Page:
Consistent with Lacy, to preserve error with respect to objections to closing argument by the State, a defendant need not contemporaneously object when the defendant has previously made an objection concerning the substance of the argument and obtained a ruling on the objection by the trial court. Therefore, we conclude that the question of whether the State's closing argument improperly addressed [the defendant's] post-Miranda silence was preserved for appeal.

Walker, 207 W.Va. at 419, 533 S.E.2d at 52 (footnote omitted).

        
        The same reasoning applies in the instant case. Although the defendant did not object to the prosecutor's closing argument, defense counsel objected twice to the prosecutor's direct examination of Detective Shumate in which the lack of remorse evidence was elicited, and he received a ruling by the trial court. Accordingly, we conclude that the defendant properly preserved for appeal his challenge to the prosecutor's comments during closing argument.

        As noted above, our law says that “[i]t is prejudicial error in a criminal case for the prosecutor to make statements in final argument amounting to a comment on the failure of the defendant to testify.” Syllabus Point 3, State v. Noe, supra. Therefore, we find that Detective Shumate's testimony on the defendant's demeanor at prior court proceedings and the prosecutor's comment in closing argument that “[t]here are cases in which the murderer himself says, 'I am so sorry,'” constitute prejudicial error.   (See footnote 4) 


III.
CONCLUSION

        For the reasons stated above, we reverse the defendant's conviction and we remand for a new trial.

                                     Reversed and remanded.         
        


Footnote: 1
    The defendant also challenges the trial court's failure to strike for cause another juror. Because we find error in the trial court's failure to strike prospective juror Billings, we do not address the issue of the other juror.
Footnote: 2
    This occurred during defense counsel's cross-examination of Chief Detective Cedric Robertson of the Beckley Police Department who was present during the defendant's arrest.
            
            [DEFENSE COUNSEL]: . . . Now, when you leaned down on your knees to talk to Marvin Steve Mills on the night of September 8th, you testified that he didn't cry.
*
    * *
            [DETECTIVE ROBERTSON]: That's correct.
            [DEFENSE COUNSEL]: He didn't appear upset?
            [DETECTIVE ROBERTSON]: That's correct.
            [DEFENSE COUNSEL]: Didn't show any sign of remorse, did he?
            [DETECTIVE ROBERTSON]: No, sir, he did not.
            [DEFENSE COUNSEL]: He didn't appear to have any empathy, did he?
            [DETECTIVE ROBERTSON]: No, sir.    

Footnote: 3
    The record reveals that the defendant freely expressed himself during his arraignment which was held at the Southern Regional Jail. (The defendant's initial arraignment was aborted due to his unruly behavior.) The transcript reads as follows:
            
            SECURITY OFFICER: Where do you want him at, Judge?
            THE COURT: Set him over here by his lawyers.
            THE DEFENDANT: Dewitt, how long have you been workin' for the prosecution?
            THE JUDGE: The Court calls the case of State of West Virginia v. Marvin Mills, the Case Number is 99-F-13-K. The record should show that the State appears by Kristen Keller. . .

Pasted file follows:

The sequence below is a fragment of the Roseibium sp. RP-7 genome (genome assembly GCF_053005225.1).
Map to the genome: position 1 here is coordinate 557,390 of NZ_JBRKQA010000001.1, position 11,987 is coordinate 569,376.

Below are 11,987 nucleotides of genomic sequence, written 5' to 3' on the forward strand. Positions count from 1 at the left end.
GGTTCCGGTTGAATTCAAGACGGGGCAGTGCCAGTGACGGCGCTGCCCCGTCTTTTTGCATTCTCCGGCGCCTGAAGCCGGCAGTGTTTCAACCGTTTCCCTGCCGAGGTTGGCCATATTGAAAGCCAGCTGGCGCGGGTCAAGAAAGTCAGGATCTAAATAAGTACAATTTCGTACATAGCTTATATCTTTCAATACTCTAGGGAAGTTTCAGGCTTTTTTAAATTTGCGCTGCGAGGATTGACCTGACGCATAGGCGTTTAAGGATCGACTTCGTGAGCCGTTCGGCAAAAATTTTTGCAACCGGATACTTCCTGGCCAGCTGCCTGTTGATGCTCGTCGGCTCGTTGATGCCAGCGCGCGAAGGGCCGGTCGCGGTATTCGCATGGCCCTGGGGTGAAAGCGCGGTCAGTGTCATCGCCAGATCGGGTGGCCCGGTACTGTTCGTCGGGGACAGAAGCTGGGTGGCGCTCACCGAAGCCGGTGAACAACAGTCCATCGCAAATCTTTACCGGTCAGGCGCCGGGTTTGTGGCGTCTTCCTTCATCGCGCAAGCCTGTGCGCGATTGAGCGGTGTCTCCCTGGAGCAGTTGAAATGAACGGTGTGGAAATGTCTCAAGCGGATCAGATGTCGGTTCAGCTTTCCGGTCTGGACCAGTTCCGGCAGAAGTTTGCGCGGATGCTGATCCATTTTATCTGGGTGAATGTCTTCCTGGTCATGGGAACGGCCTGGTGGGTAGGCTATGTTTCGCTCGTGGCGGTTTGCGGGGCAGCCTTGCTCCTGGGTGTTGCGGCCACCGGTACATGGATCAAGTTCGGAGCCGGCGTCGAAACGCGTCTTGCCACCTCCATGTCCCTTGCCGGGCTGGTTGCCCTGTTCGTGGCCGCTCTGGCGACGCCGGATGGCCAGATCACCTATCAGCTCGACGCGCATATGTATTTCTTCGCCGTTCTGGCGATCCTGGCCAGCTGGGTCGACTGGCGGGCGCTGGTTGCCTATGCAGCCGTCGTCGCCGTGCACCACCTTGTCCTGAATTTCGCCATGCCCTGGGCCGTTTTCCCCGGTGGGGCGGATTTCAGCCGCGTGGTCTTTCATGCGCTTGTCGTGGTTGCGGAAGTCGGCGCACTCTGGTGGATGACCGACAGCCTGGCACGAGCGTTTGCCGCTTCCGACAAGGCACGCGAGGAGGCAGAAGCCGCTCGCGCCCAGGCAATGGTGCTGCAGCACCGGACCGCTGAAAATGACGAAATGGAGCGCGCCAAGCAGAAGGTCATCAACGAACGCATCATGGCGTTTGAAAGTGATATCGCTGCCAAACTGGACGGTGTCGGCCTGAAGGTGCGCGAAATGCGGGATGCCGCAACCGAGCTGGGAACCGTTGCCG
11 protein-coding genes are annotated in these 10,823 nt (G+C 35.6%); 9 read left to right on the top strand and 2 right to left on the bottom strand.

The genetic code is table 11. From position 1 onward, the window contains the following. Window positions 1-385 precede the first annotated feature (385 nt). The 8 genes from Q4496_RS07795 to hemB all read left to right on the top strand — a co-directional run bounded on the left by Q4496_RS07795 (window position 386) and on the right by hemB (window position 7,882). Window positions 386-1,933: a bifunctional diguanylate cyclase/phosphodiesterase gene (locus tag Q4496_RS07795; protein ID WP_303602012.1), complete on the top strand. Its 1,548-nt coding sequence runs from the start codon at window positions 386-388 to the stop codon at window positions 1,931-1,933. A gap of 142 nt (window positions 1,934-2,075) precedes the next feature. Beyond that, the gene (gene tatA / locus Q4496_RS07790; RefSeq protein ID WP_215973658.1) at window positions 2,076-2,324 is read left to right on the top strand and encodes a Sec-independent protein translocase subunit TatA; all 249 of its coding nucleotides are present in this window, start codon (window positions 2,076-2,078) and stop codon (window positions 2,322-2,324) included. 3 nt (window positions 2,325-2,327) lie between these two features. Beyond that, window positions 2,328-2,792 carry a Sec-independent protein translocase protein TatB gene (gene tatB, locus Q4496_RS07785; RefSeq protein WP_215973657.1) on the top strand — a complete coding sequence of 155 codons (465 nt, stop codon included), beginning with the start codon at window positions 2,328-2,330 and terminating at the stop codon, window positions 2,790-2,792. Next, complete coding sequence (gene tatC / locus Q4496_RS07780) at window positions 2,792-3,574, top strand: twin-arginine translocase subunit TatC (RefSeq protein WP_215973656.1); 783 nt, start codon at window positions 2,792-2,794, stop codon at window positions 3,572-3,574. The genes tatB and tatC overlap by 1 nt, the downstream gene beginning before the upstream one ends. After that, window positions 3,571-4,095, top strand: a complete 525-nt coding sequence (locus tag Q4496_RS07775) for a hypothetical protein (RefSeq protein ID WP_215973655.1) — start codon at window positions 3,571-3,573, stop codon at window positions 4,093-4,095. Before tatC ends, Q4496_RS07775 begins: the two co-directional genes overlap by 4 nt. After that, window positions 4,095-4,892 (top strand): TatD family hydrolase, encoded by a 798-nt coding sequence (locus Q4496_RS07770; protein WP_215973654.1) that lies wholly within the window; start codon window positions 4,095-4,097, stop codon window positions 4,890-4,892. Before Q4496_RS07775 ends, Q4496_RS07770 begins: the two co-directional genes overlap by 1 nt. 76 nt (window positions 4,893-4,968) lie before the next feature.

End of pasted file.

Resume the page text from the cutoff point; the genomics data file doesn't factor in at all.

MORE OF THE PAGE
THE DEFENDANT: Tell him don't want no Kristen Keller.
            THE COURT: . . . who is the Chief Assistant Prosecuting Attorney of Raleigh County.
            THE DEFENDANT: No, I don't want to hear your f--- in' s--- man. F--- you man. Kiss my a--.
            THE COURT: The record should further show that the defendant does appear in person and he is represented by counsel, Dewitt Daniell and Gail Michelson.
            THE DEFENDANT: Kiss my a--. No, I don't have counsel. That's a f---in' lie.
            THE COURT: All right. Mr. Mills, I should tell you that the Grand Jury. . .
            THE DEFENDANT: Kiss my a--. You don't have to tell me nothin'. Quit choking me, please.
            THE COURT: . . . of the Circuit Court of Raleigh County has returned an indictment against you at the September term charging you with two counts, one being First Degree Murder, the other being . . .
            THE DEFENDANT: You know that's an illegal hold. Go to hell. I said go to hell.
            THE COURT: . . . the use of a firearm.
            THE DEFENDANT: Get your f---in' hands off me. What the f--- is your problem? I'm gonna jab my knee right in your f---in' nuts if you don't get off me.
            THE COURT: Your attorney has indicated to the Court that he has reviewed with you a copy of this indictment. I'm going to enter a not guilty plea for the purpose of this arraignment. Mr. Daniel [sic] is there anything further that you wish to bring before the Court?
            MR. DANIEL [sic]: Your Honor, first of all, you know, I've got some real concerns -- I know that the law enforcement officers have to exert some force. Apparently Mr. Mills is upset. He may very well be upset with me. I don't feel like I'm in any danger. Perhaps, if we could, you know, see whether or not he can sit still and, you know, still and quiet long enough to conduct at least something in accordance with due process.
            THE COURT: All right, Mr. Mills, do you agree to cooperate?
            THE DEFENDANT: You've got two minutes to explain to me what the f---in's goin' on. Yes, I can cooperate. Yes, I can use proper English.
            THE COURT: All right.
            THE DEFENDANT: What the hell is goin' on here?
            THE COURT: All right, this is an arraignment, Mr. Mills, and I'm sure you know that . . .